Fifty Anniversary Reprint: Question & Answer Forum

What are we to understand by the expression, the Triune God?

The expression, the Triune God, is not found in the Word of God; notwithstanding, it is a scriptural doctrine. To the Jew, “The Lord our God is one Lord” (Deuteronomy 6:4) was a most emphatic statement. While the Old Testament teaches the unity of the Godhead, we see within that unity a plurality of divine Persons. In Genesis 1:1 the word “create” is in the singular, but “Elohim” (God) is a plural word. “God said, let us make man in our image” (Genesis 1:26), clearly suggesting plurality. Throughout the Old Testament we have the activity of divine Persons described. Such passages as Psalm 110:1 and Proverbs 30:4, “What is His Name, and what is His Son’s Name?” contain the truth of plurality.

While at times we hear of the first, second, and third Persons of the Godhead, we should be very clear that there is no priority of Persons but rather equality in the Godhead. Many passages in the New Testament reveal further this plurality (Ephesians 2:18; 4:4-6, etc.).

S. Maxwell (June, 1978)

In light of Matthew 1:20-21 and Luke 2:7-11, is it scripturally correct to say, “The virgin Mary gave birth to the Son of God”?

When we are speaking of divine Persons, great care needs to be taken in the use of language; this is particularly true when we are making public statements. The only truly safe principle is to adhere to the words of Scripture.

The expression, “The virgin Mary gave birth to the Son of God,” may well seem correct in the mind of the speaker and no wrong impression is intended, yet we do not judge the statement to be correct for a number of reasons.

Isaiah 9:6 tells us, “Unto us a child is born, unto us a Son is given.” This verse guards against any thought that the Lord Jesus must be born to become the Son of God. Matthew 1:20,21 points out clearly the fact that a male child was born and His name was to be called Jesus. The passage in Luke 1:35 states, “That which is to be born shall be called holy, the Son of God” (RV). In Galatians 4:4 “God sent forth His Son, made of a woman.” These passages make clear that the virgin birth did not cause Him to become the Son of God, for He was the Son from eternity. His birth into the world introduced Him into new conditions as a man amongst men.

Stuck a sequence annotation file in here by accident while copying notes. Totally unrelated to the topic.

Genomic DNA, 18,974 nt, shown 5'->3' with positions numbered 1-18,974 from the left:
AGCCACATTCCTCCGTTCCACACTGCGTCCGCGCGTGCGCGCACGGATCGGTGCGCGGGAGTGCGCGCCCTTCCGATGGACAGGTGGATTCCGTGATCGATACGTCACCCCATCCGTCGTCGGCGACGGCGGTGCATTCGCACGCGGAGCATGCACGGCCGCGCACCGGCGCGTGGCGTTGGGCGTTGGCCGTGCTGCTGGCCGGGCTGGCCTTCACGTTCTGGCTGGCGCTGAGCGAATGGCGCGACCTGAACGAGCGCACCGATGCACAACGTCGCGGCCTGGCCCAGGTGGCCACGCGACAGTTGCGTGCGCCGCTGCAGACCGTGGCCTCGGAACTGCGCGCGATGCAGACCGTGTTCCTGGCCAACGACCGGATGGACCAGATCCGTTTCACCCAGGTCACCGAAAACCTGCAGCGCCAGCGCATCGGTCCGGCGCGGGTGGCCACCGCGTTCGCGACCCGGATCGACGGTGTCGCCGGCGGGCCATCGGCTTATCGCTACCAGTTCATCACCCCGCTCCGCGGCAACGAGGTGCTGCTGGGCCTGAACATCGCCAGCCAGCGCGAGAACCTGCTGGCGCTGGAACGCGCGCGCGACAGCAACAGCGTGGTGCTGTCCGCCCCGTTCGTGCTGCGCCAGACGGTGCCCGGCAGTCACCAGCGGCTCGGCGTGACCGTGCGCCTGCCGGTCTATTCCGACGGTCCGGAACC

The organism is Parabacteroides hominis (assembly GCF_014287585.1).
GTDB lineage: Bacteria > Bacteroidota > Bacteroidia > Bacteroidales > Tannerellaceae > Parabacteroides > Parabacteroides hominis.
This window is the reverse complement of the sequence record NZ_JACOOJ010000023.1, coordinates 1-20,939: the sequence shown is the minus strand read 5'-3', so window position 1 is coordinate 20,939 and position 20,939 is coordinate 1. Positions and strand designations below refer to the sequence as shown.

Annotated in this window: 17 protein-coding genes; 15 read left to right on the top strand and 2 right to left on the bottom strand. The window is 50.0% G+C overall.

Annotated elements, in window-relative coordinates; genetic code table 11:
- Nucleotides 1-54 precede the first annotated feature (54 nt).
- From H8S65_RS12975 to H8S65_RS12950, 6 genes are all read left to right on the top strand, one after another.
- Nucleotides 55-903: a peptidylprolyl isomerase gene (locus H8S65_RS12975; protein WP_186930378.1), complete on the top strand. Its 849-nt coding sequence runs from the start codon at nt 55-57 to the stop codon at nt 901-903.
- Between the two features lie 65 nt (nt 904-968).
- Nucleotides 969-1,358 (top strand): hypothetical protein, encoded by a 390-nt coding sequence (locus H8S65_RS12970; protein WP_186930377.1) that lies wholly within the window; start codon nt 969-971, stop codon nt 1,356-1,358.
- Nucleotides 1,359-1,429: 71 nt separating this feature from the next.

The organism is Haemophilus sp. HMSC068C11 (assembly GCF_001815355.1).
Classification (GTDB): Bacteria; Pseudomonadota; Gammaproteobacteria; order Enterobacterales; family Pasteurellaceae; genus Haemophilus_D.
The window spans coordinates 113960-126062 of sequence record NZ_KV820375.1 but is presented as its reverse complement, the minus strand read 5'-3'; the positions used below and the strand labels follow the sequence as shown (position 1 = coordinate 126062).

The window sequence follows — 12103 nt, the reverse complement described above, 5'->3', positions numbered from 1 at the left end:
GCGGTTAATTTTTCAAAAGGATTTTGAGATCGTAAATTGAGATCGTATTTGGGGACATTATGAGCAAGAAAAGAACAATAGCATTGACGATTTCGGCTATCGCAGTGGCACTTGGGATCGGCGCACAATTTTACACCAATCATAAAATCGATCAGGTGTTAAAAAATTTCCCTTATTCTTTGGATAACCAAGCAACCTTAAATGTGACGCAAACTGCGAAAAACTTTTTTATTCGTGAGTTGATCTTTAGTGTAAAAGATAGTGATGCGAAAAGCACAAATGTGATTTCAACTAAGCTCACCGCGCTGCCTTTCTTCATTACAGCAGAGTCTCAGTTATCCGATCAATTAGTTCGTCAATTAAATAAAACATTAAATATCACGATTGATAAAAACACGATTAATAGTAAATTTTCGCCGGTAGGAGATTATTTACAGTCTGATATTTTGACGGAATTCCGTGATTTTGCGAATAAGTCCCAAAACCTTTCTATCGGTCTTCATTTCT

We have no desire to split hairs, but we deem it to be most dangerous and careless language to link birth with His deity. We do well to keep to the divine revelation that a child was born but the Son was given. In matters of this nature it is good to remind our hearts of the words of Moses, “The place whereon thou standest is holy ground” (Exodus 3:5).

S. Maxwell (February, 1980)

Can you tell us when and where propitiation was made?

When we have answered the first part of this question, as to when propitiation was made, it will be evident to the reader as to where it was made. The great day of atonement (Leviticus 16) saw Israel’s high priest kill a bullock (Leviticus 16:11) and also the goat for the people (v. 15). He took the blood of the victims within the veil, which was the evidence of a life forfeited in sacrifice, giving satisfaction to the throne of God. The Lord Jesus is not only the Propitiatory (Romans 3:25, the Mercy Seat), but is the propitiatory sacrifice as well (1 John 2:2; 4:10; Hebrews 2:17, JND). The publican in Luke 18:13 was looking towards the altar when he desired God to be propitious to him. We can state then with utmost confidence that when the Lord Jesus Christ on the cross cried, “It is finished” (John 19:30), propitiation¬†was accomplished. It was made on the cross and not in heaven. He did not, as the high priest of old, take blood into the sanctuary of God, but in contrast presented Himself, the glorious evidence of propitiation made and accepted by God (Romans 4:25; Hebrews 9:11-24).

S. Maxwell (February, 1979)

Could the Lord Jesus, as He is now at the right hand of God, be the same as He was before the foundation of the world?

If the question relates to His true nature, then the answer is an emphatic yes. Deity marked Him in the eternal past (John 1:1) and the same can be said of him in manhood (John 8:58).

If the question has to do with conditions relative to the Lord Jesus, then the answer is no. Before the incarnation He is seen in His eternal glory (Isaiah 6:1; John 17:5) and He is the Eternal Word (John 1:1). When He came to Bethlehem, He took manhood in permanent character (Hebrews 2:14; Philippians 2:7). In heaven now, He has taken glorified manhood to the throne. This indicates something unique in heaven, that never was there before, a man in a glorified body. This is the great mystery of 1 Timothy 3:16.

S. Maxwell (December 1978)